Hearing begins to determine the future of The Leadmill, as huge rally of support gathers in Sheffield

A hearing to determine the future of The Leadmill took place today (September 18) as protesters gathered outside Sheffield’s Town Hall in support of saving the venue.

Last March, the iconic Sheffield venue announced that it was facing threat of closure due to its landlord issuing a notice of eviction. It subsequently sparked outcry across the music industry and from gig-goers.

The building’s owners, Electric Group, who bought the site’s freehold in 2017, previously told music fans that they had no intention of closing the venue at the end of the current occupiers’ lease in 2023.


“The management may change but the song stays the same,” Dominic Madden, CEO and co-founder of Electric Group, wrote on Twitter.

However, management claimed they were being “exterminated by the landlord” before launching a fresh appeal to fans.

Richard Hawley and Jarvis Cocker onstage at the Leadmill in Sheffield on August 9. Credit: Tom Sunderland

Today, councillors were considering an application for a shadow premises licence – a second licence landlords can obtain for a premises that already operates under one – according to the BBC.

According to the application, the two licenses “will not operate at the same time” but would allow the landlord “to have his own licence to protect his position should the tenant do anything to put the premises licence in jeopardy”.

Crowds of people gathered in support of The Leadmill with signs and banners ahead of the meeting, which was due to last two days but wrapped up after just one.


Sarah Clover, who addressed the panel on behalf of The Leadmill, claimed the application was “unlawful” and criticised the lack of a designated premise supervisor (DPS) or a comment from the police, adding that the license would be “Frankenstein’s monster that you cannot control”.

She also said there had been a “an unusual reluctance in the response from the police and authorities to step up to the plate”, adding: “The police are not here, they should be and it’s wrong. You should require them to be here.”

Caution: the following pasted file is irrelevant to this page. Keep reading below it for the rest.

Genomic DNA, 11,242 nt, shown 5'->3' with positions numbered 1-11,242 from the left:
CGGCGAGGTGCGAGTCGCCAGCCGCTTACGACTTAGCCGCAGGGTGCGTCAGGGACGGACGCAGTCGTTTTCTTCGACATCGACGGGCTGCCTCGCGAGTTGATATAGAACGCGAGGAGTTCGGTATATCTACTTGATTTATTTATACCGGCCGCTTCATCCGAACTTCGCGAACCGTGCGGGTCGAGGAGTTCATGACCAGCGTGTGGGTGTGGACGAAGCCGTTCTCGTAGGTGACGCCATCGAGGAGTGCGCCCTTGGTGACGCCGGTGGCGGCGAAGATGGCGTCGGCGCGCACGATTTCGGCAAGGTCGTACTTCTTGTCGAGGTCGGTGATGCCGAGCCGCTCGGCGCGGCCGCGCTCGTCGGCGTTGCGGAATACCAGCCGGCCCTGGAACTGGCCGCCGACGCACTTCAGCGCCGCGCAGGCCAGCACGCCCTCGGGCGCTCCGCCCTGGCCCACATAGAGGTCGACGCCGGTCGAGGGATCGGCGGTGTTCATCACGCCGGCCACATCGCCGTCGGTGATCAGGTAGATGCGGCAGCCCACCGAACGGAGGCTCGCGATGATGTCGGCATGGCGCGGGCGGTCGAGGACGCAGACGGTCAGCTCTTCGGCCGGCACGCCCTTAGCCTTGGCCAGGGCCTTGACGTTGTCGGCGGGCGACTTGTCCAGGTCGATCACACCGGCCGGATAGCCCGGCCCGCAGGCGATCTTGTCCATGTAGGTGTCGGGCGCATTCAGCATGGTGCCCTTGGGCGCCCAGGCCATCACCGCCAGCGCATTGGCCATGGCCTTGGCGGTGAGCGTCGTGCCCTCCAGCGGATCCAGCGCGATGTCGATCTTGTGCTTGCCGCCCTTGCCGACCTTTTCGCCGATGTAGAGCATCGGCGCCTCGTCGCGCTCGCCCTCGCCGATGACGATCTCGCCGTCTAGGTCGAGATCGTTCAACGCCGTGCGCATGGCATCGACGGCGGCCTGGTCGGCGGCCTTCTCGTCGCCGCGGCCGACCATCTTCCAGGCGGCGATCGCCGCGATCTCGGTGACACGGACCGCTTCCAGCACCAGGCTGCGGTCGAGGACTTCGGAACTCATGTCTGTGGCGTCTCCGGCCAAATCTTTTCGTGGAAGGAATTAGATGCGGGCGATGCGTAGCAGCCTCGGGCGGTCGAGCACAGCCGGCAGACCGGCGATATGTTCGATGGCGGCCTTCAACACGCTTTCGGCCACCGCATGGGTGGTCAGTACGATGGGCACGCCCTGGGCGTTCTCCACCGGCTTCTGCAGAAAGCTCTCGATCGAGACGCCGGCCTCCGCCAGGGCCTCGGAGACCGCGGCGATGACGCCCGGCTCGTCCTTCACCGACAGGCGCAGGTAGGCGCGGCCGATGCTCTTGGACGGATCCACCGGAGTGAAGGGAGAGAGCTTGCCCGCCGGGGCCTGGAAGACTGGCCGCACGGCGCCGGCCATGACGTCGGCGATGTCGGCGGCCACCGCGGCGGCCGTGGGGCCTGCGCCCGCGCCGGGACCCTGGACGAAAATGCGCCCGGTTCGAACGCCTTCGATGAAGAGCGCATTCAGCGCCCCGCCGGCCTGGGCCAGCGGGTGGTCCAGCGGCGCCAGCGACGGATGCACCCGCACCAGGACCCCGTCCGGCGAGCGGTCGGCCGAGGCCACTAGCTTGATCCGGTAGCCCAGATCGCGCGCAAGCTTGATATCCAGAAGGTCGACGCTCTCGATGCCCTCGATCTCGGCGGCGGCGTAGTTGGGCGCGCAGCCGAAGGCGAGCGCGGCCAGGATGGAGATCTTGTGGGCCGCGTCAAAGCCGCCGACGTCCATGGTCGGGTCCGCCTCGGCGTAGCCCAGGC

A legal representative for Madden, Paddy Whur, argued the application had followed the “correct legal process” and was “valid”.

He added: “If there hadn’t been a very strong vocal and impassioned objection over the loss of The Leadmill, we wouldn’t be here today because this is a valid application and your officers would have accepted this and it would have been granted.”

Ahead of the rally today, Madden told Sheffield newspaper The Star: “I’m not a property developer or a ‘shadowy’ London investor coming to ruin and destroy an arts institution.”

Back in July, The Leadmill launched the ‘Battle For The Soul Of Sheffield’ campaign in a bid for more support.

“This isn’t just about The Leadmill,” said a spokesperson in the venue’s message posted to their website and social media. “Everything that’s made our city what it is today is now at stake.

“This hostile takeover threatens to kickstart a race to the bottom of a corporate barrel, putting at risk over 43 years of cultural heritage, history and community work from across our city, its people and businesses.”

Last week, The Leadmill responded after offering £40 to volunteers to attend their rally to save the venue.

“We don’t know how many people will turn up and as The Leadmill staff will likely be in the hearing itself, we have teamed up with Gosh to ensure the rally is professionally and safely managed by some of their team outside,” the venue said.

In response, Madden said: “[The] decision to resort to renting a crowd outside Sheffield Town Hall on the day of the licensing hearing is a clear indication that public interest in their campaign is waning.”